On esoteric favours and public companies

It seems pretty simple to me: if you do not want to have to deal with pesky shareholders and all of their questioning your personal use of the company’s private jet and New York condo, take “your company” private. Then you can fill your boots on the company account as much as you want because it is your company. You just cannot have it both ways, taking the money from shareholders (liquid cash in exchange for giving up some of the ownership), and still expect to be the king.

Whether found guilty or not, the basic notion that others who have financial interests in a company ought to have a say in the affairs of that company seems to be a recurring theme of the Black trial. The US authorities certainly seem to see this as a legitimate claim. Yet, this audacity on the part of shareholders has been matched with equal vigor by Black’s unabiding sense of entitlement, and his and Babs’ presumption that they are better than everyone else, except those with even greater status and wealth, like The Donald.

So in comes Donald to shill for Conrad and his shareholder problem. Now, if Trump was an actual shareholder, do you think he would have said “you’re fired”?

‘Dear Donald, Could I ask a rather esoteric favor? …’

From Thursday’s Globe and Mail

CHICAGO — When Conrad Black needed someone to help fend off a group of angry shareholders in 2003, he turned to a professional: Donald Trump.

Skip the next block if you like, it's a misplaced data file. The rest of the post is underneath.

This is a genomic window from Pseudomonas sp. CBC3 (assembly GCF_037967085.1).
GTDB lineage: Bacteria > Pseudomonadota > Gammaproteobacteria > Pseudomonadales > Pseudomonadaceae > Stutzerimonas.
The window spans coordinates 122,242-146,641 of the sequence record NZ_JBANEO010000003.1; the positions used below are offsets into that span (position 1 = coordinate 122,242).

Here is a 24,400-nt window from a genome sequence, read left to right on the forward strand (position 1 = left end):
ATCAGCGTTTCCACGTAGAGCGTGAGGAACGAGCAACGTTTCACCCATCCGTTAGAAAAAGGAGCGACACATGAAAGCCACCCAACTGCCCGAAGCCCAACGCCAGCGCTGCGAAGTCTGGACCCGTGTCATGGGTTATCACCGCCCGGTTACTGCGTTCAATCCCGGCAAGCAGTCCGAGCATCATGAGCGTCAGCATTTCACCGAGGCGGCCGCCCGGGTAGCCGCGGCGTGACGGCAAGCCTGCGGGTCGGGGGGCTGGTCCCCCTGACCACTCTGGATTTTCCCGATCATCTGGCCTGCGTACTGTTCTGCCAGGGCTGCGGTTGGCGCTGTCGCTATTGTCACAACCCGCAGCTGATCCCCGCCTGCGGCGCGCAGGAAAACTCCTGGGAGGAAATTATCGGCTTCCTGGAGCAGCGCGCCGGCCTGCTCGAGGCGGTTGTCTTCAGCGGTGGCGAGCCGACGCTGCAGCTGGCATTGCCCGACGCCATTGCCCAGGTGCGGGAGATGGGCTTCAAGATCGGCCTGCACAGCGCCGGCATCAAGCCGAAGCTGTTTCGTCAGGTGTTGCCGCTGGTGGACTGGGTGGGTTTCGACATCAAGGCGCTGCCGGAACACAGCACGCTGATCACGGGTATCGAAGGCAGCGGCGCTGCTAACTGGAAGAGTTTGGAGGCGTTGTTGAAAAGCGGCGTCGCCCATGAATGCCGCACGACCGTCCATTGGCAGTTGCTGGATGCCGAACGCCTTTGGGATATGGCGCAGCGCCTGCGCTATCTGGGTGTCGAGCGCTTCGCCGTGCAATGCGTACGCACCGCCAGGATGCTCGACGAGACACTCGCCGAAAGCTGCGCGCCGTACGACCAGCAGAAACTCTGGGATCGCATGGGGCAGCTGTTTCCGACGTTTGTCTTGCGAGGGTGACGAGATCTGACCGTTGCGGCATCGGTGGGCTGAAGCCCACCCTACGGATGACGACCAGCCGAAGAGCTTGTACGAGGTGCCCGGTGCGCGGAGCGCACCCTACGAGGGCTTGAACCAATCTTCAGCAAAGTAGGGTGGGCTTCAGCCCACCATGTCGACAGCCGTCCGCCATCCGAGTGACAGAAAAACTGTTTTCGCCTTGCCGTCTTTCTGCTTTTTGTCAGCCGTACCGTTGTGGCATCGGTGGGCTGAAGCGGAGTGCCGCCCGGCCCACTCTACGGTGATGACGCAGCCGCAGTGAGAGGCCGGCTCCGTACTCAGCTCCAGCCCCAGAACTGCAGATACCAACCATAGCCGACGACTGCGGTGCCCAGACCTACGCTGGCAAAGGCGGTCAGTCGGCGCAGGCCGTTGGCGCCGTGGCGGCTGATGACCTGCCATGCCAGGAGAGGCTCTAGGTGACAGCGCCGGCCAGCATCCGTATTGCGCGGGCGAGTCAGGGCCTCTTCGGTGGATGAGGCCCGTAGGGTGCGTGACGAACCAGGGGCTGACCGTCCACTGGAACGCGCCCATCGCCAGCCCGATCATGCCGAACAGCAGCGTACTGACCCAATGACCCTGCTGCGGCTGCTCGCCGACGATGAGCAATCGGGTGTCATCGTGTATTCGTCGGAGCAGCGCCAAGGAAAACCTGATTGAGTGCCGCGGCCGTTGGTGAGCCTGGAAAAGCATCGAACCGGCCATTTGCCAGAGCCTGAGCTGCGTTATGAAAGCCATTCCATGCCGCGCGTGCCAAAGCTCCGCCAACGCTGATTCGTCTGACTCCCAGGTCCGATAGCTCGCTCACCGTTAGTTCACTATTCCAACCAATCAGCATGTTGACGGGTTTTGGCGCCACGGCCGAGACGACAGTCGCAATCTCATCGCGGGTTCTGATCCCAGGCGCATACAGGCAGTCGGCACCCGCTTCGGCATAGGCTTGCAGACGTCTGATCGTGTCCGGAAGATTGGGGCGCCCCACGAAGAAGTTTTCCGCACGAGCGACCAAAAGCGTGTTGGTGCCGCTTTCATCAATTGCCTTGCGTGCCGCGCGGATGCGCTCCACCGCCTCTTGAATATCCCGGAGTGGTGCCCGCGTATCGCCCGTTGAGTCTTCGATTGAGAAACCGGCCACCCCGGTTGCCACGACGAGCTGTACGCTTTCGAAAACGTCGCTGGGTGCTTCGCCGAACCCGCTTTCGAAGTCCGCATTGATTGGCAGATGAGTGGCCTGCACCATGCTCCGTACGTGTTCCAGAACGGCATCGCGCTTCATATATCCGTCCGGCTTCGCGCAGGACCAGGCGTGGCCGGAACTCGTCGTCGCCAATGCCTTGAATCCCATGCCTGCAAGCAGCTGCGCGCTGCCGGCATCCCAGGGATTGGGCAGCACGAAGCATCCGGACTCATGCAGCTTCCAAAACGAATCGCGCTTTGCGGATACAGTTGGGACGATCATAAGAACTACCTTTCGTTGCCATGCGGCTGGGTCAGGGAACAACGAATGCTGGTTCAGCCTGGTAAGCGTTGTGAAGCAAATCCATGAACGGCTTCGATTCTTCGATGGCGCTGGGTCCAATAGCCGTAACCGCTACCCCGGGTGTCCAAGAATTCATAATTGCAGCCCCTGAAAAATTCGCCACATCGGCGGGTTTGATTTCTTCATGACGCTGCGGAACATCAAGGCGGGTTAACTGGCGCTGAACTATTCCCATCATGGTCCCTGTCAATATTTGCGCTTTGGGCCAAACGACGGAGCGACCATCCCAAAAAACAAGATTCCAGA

At the time, Lord Black was facing a revolt by investors in Hollinger International Inc., who were complaining about his compensation and use of the company’s jet. Many investors were geared up for Hollinger’s annual meeting in New York on May 22, 2003, where they planned to push for an investigation. Two days earlier, Lord Black sent Mr. Trump a note asking him to show up and say a few kind words.

“Dear Donald,” Lord Black wrote. “Could I ask a rather esoteric favor?” He explained that the company’s annual meeting was coming up and added: “Some of the institutions have been conducting an insurrection and I will forcefully rebut them on that occasion. They have undoubtedly tried to pack the room with complainants … If you were able to put in a cameo appearance and say a supportive word, I’m sure it would have an impact on the group and be favorably noted in the press. I realize you’re a busy man and have other things to do, but it could be a lively session.”

Lord Black ended the letter: “Best wishes, CONRAD.”

… Unfortunately for Lord Black, Mr. Trump’s appearance didn’t quell the shareholder revolt. Many investors continued peppering him with difficult questions during the meeting and the company’s board of directors agreed to set up a special committee to review the complaints.

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